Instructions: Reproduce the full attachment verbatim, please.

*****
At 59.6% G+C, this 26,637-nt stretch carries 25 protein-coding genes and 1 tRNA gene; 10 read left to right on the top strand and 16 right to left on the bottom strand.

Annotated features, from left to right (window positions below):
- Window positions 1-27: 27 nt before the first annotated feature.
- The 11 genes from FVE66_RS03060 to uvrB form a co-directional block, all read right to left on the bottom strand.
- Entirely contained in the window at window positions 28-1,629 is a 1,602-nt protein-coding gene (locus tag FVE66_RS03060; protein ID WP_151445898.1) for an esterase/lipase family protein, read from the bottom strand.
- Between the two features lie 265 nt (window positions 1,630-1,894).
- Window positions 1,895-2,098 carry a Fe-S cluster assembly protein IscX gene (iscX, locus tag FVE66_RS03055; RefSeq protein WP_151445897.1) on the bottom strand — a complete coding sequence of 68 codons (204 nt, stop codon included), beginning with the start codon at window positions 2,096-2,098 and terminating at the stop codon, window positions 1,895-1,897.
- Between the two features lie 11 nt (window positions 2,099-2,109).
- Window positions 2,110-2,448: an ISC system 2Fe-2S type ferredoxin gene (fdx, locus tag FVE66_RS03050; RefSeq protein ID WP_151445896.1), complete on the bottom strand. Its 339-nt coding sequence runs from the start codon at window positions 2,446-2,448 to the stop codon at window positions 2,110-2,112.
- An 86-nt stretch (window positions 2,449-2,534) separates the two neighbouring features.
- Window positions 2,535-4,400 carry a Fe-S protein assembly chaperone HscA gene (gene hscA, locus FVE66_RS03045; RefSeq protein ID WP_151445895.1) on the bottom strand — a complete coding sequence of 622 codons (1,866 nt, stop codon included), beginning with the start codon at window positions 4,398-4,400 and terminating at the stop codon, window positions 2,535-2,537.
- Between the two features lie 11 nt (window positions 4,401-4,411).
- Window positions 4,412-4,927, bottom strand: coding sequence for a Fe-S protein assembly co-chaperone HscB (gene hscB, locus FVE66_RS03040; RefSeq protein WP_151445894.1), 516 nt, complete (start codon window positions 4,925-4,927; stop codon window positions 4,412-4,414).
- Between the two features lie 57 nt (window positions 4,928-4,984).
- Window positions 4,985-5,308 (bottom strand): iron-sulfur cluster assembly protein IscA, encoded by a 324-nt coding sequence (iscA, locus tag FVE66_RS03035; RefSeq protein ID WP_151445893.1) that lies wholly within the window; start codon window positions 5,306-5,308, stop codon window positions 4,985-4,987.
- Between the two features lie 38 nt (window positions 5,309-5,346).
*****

At 59.6% G+C, this 26,637-nt stretch carries 25 protein-coding genes and 1 tRNA gene; 10 read left to right on the top strand and 16 right to left on the bottom strand.

Annotated features, from left to right (window positions below):
- Window positions 1-27: 27 nt before the first annotated feature.
- The 11 genes from FVE66_RS03060 to uvrB form a co-directional block, all read right to left on the bottom strand.
- Entirely contained in the window at window positions 28-1,629 is a 1,602-nt protein-coding gene (locus tag FVE66_RS03060; protein ID WP_151445898.1) for an esterase/lipase family protein, read from the bottom strand.
- Between the two features lie 265 nt (window positions 1,630-1,894).
- Window positions 1,895-2,098 carry a Fe-S cluster assembly protein IscX gene (iscX, locus tag FVE66_RS03055; RefSeq protein WP_151445897.1) on the bottom strand — a complete coding sequence of 68 codons (204 nt, stop codon included), beginning with the start codon at window positions 2,096-2,098 and terminating at the stop codon, window positions 1,895-1,897.
- Between the two features lie 11 nt (window positions 2,099-2,109).
- Window positions 2,110-2,448: an ISC system 2Fe-2S type ferredoxin gene (fdx, locus tag FVE66_RS03050; RefSeq protein ID WP_151445896.1), complete on the bottom strand. Its 339-nt coding sequence runs from the start codon at window positions 2,446-2,448 to the stop codon at window positions 2,110-2,112.
- An 86-nt stretch (window positions 2,449-2,534) separates the two neighbouring features.
- Window positions 2,535-4,400 carry a Fe-S protein assembly chaperone HscA gene (gene hscA, locus FVE66_RS03045; RefSeq protein ID WP_151445895.1) on the bottom strand — a complete coding sequence of 622 codons (1,866 nt, stop codon included), beginning with the start codon at window positions 4,398-4,400 and terminating at the stop codon, window positions 2,535-2,537.
- Between the two features lie 11 nt (window positions 4,401-4,411).
- Window positions 4,412-4,927, bottom strand: coding sequence for a Fe-S protein assembly co-chaperone HscB (gene hscB, locus FVE66_RS03040; RefSeq protein WP_151445894.1), 516 nt, complete (start codon window positions 4,925-4,927; stop codon window positions 4,412-4,414).
- Between the two features lie 57 nt (window positions 4,928-4,984).
- Window positions 4,985-5,308 (bottom strand): iron-sulfur cluster assembly protein IscA, encoded by a 324-nt coding sequence (iscA, locus tag FVE66_RS03035; RefSeq protein ID WP_151445893.1) that lies wholly within the window; start codon window positions 5,306-5,308, stop codon window positions 4,985-4,987.
- Between the two features lie 38 nt (window positions 5,309-5,346).